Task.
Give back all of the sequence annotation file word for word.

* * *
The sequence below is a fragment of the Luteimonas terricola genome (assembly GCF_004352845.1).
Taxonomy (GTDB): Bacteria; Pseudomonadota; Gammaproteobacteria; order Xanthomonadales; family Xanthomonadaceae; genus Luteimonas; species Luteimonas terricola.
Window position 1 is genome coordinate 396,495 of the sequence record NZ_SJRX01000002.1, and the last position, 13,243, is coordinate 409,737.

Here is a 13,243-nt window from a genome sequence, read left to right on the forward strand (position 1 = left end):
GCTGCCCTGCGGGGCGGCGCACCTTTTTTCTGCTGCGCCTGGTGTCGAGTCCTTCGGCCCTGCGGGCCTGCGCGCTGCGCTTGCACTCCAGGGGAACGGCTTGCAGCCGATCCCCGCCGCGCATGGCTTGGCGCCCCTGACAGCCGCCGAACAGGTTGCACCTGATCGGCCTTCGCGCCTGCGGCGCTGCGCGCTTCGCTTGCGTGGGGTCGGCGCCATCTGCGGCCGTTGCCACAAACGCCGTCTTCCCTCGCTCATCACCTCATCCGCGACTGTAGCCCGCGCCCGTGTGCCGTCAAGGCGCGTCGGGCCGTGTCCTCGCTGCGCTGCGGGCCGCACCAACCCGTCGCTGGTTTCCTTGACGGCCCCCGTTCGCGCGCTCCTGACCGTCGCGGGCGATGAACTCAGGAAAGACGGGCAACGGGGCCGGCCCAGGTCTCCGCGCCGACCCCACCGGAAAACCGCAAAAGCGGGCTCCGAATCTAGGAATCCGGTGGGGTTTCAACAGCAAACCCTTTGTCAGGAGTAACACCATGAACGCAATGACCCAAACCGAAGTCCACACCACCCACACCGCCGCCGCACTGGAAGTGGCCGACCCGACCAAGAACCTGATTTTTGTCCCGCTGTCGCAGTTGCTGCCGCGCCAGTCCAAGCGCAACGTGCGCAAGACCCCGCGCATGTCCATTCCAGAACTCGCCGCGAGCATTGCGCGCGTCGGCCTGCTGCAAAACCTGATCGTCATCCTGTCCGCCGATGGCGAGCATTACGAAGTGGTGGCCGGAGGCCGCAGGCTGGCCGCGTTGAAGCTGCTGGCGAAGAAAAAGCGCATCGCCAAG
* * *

The sequence below is a fragment of the Luteimonas terricola genome (assembly GCF_004352845.1).
Taxonomy (GTDB): Bacteria; Pseudomonadota; Gammaproteobacteria; order Xanthomonadales; family Xanthomonadaceae; genus Luteimonas; species Luteimonas terricola.
Window position 1 is genome coordinate 396,495 of the sequence record NZ_SJRX01000002.1, and the last position, 13,243, is coordinate 409,737.

Here is a 13,243-nt window from a genome sequence, read left to right on the forward strand (position 1 = left end):
GCTGCCCTGCGGGGCGGCGCACCTTTTTTCTGCTGCGCCTGGTGTCGAGTCCTTCGGCCCTGCGGGCCTGCGCGCTGCGCTTGCACTCCAGGGGAACGGCTTGCAGCCGATCCCCGCCGCGCATGGCTTGGCGCCCCTGACAGCCGCCGAACAGGTTGCACCTGATCGGCCTTCGCGCCTGCGGCGCTGCGCGCTTCGCTTGCGTGGGGTCGGCGCCATCTGCGGCCGTTGCCACAAACGCCGTCTTCCCTCGCTCATCACCTCATCCGCGACTGTAGCCCGCGCCCGTGTGCCGTCAAGGCGCGTCGGGCCGTGTCCTCGCTGCGCTGCGGGCCGCACCAACCCGTCGCTGGTTTCCTTGACGGCCCCCGTTCGCGCGCTCCTGACCGTCGCGGGCGATGAACTCAGGAAAGACGGGCAACGGGGCCGGCCCAGGTCTCCGCGCCGACCCCACCGGAAAACCGCAAAAGCGGGCTCCGAATCTAGGAATCCGGTGGGGTTTCAACAGCAAACCCTTTGTCAGGAGTAACACCATGAACGCAATGACCCAAACCGAAGTCCACACCACCCACACCGCCGCCGCACTGGAAGTGGCCGACCCGACCAAGAACCTGATTTTTGTCCCGCTGTCGCAGTTGCTGCCGCGCCAGTCCAAGCGCAACGTGCGCAAGACCCCGCGCATGTCCATTCCAGAACTCGCCGCGAGCATTGCGCGCGTCGGCCTGCTGCAAAACCTGATCGTCATCCTGTCCGCCGATGGCGAGCATTACGAAGTGGTGGCCGGAGGCCGCAGGCTGGCCGCGTTGAAGCTGCTGGCGAAGAAAAAGCGCATCGCCAAG